Provide the result for the 2017-18 school year that directly ties back to the established goal. The average number of college credits earned by Murray County Central High school graduates has increased from 4 in 2016 to 5 in 2017 and increased from 5 in 2017 to 6 in 2018. The ACT composite score increased from 21.1 in 2016 to 21.7 in 2017 and decreased from 21.7 in 2017 to 21.1 in 2018.

Goal Status

Check one of the following: Multi-Year Goal: On Track Not On Track One-Year Goal Goal Met Goal Not Met

We have increased our participation numbers in the college class offerings and have provided unique college credit learning opportunities for all students. We have also added new Career and Technical Education course offerings for the technical career path. Our overall participation in the ACT test has increased and we are right at the state average for scores. We believe that this goal is being pursued with fidelity and look forward to achieving great success.

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All Students Graduate WBWF Goal Only

WBWF /A & I Goal

Provide the established SMART goal for the 2017-18 school year. 90% of all 12th grade students will graduate by or on the school designated commencement date each year.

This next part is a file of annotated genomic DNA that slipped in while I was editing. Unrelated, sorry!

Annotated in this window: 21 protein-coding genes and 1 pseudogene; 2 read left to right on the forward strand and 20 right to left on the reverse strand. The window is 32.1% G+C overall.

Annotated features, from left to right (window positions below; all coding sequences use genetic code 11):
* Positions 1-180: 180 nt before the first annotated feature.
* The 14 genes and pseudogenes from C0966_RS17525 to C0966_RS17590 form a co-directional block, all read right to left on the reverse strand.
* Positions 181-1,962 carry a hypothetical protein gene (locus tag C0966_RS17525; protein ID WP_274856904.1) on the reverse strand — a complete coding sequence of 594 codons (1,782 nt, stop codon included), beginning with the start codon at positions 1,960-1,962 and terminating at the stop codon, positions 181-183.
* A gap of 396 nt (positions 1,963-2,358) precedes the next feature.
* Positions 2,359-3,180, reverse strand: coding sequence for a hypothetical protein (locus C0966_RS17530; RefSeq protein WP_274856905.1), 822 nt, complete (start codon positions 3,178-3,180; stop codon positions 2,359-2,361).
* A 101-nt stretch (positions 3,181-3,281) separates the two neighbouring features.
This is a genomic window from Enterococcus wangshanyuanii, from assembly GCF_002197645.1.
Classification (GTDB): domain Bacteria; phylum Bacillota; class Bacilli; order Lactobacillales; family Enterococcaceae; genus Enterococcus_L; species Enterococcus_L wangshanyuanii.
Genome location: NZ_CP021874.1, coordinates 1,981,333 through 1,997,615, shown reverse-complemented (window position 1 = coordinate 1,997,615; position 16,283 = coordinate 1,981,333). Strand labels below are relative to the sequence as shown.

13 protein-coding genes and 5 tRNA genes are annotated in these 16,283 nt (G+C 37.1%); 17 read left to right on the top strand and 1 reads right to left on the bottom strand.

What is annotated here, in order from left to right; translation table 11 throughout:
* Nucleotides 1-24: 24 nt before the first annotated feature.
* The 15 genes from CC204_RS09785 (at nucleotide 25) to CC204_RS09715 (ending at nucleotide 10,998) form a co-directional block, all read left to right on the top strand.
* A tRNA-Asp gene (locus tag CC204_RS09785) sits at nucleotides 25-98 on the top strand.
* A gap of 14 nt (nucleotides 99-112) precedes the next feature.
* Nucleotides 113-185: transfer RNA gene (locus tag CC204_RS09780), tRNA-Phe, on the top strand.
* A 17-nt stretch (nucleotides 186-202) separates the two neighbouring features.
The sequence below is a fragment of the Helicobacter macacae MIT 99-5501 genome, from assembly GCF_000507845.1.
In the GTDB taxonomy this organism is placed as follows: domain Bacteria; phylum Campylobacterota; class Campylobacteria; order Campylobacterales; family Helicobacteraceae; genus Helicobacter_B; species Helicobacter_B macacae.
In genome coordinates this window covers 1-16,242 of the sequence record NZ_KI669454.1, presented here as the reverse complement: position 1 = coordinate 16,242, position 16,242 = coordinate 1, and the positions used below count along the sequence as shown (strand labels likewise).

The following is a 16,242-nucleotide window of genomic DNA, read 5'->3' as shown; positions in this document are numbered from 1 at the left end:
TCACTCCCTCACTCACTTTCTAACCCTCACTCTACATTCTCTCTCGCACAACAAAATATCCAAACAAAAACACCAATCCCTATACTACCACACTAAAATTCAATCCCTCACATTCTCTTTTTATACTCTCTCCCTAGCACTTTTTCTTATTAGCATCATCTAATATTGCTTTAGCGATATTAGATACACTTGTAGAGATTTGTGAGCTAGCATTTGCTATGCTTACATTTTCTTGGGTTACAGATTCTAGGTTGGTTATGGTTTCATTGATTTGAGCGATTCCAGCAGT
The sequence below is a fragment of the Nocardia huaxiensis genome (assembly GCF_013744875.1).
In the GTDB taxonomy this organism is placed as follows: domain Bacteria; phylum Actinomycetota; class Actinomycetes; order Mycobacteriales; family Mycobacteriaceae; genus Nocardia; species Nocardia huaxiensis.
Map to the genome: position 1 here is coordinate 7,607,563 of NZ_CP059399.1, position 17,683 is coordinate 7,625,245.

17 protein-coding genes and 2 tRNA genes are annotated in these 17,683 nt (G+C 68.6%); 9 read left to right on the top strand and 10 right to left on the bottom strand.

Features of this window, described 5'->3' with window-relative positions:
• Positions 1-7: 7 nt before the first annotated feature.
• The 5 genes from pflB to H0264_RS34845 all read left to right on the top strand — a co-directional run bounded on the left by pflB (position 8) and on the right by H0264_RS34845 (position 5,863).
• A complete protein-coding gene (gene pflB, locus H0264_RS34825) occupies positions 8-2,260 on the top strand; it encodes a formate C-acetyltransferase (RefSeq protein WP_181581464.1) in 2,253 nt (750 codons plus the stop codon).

Result Provide the result for the 2017-18 school year that directly ties back to the established goal. 90% of all 12th grade students graduated by the school designated commencement date in 2018. Our 5year average percentage is 95% since 2013.

Goal Status Check one of the following: Multi-Year Goal: On Track Not On Track One-Year Goal Goal Met Goal Not Met District/charter does not enroll students in grade 12



Graduation data is used to measure this goal and it is an area of great success for our school. We utilize a variety of intervention efforts (including online learning platforms) to ensure that all students earn the credits necessary to graduate. We believe that we are implementing these strategies with great fidelity and that our efforts are bearing great fruit for the students graduating from our school district. We look forward seeing continued success in this goal area.

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Part B: Achievement and Integration Progress Report This portion is only required for districts participating in the A&I program. If one of your A&I goals is the same as your WBWF goals, please note that in the box below and do not feel a need to repeat the information already provided for that goal area.

Achievement and Integration Goal 1 Goal Statement

Achievement or Integration Goal?

Baseline

Year 1 (2017-18) Actual

Provide the SMART goal statement here.

Check one of the following:

Provide the baseline starting point here.